Move to raise employees' minimum salary to US$70,000 reportedly backfires on US company

Dan Price, CEO of Seattle-based credit card payment processing firm Gravity Payments, had been widely lauded for his attempt at abolishing income inequality.
Dan Price, CEO of Seattle-based credit card payment processing firm Gravity Payments, had been widely lauded for his attempt at abolishing income inequality. PHOTO: GRAVITYPAYMENTS.COM

SEATTLE - Things are not looking quite so rosy at US company Gravity Payments, less than four months after it made the news for a groundbreaking move to erase income inequality.

In April, the Seattle-based credit card payment firm announced it would be raising its employees' pay to a minimum of US$70,000 (S$96,028) across the board, earning praise from its 120 workers.

CEO Dan Price, who took a US$930,000 paycut to sanction the move, had said then: "Everyone started screaming and cheering and just going crazy."

But The New York Times, which first broke the story, is now reporting that Mr Price's decision has generated internal strife within the company.

 

Despite the overwhelming publicity generated - it has been besieged by job seekers and new clients - two of Gravity Payment's "most valued" employees have quit over what they viewed as an unfair practice to bump up new employees' salaries to a similar level as its longest-serving staff.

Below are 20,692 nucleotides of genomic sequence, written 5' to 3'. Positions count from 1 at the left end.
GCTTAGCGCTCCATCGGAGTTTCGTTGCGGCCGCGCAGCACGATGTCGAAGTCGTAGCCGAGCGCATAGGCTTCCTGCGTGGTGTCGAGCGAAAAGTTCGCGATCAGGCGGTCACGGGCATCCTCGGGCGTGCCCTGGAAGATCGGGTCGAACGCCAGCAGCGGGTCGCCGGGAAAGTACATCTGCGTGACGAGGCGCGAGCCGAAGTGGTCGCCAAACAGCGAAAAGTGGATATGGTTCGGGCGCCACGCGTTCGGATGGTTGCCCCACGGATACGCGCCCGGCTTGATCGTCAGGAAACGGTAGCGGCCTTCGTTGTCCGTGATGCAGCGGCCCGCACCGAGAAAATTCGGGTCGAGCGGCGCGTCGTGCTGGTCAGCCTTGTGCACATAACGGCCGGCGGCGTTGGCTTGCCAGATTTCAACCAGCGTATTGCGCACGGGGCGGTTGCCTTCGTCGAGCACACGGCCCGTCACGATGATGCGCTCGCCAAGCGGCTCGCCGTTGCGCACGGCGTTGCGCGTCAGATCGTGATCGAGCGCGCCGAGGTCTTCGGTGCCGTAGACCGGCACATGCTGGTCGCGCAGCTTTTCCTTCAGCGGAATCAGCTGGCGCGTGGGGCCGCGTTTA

Maisey McMaster, who joined the company five years ago and became a financial manager, said she was initially "swept up in the excitement" but soon began to have doubts.

"He gave raises to people who have the least skills and are the least equipped to do the job, and the ones who were taking on the most didn't get much of a bump," said the 26-year-old, who helped Mr Price do the sums on whether Gravity Payments could afford the move in the first place.

Ms McMaster, who felt it would have been fairer to give smaller increments pegged to the employee's experience, has since quit, citing "burnout" from working long hours.

Another skeptical employee who left was web developer Grant Moran.

While the 29-year-old's salary was increased to US$50,000 from $41,000 (first stage of the raise), he found the policy "disconcerting".

"The people who were just clocking in and out were making the same as me," he told the paper. "It shackles high performers to less motivated team members."

Self-doubts have also crept into the employees who stayed, with some saying they felt the increased pressure at work as they questioned if they really deserved the raise.

To add to Gravity Payments' problems, Mr Price's older brother and the company's co-founder, Lucas, has also filed a lawsuit over the pair's "longstanding differences".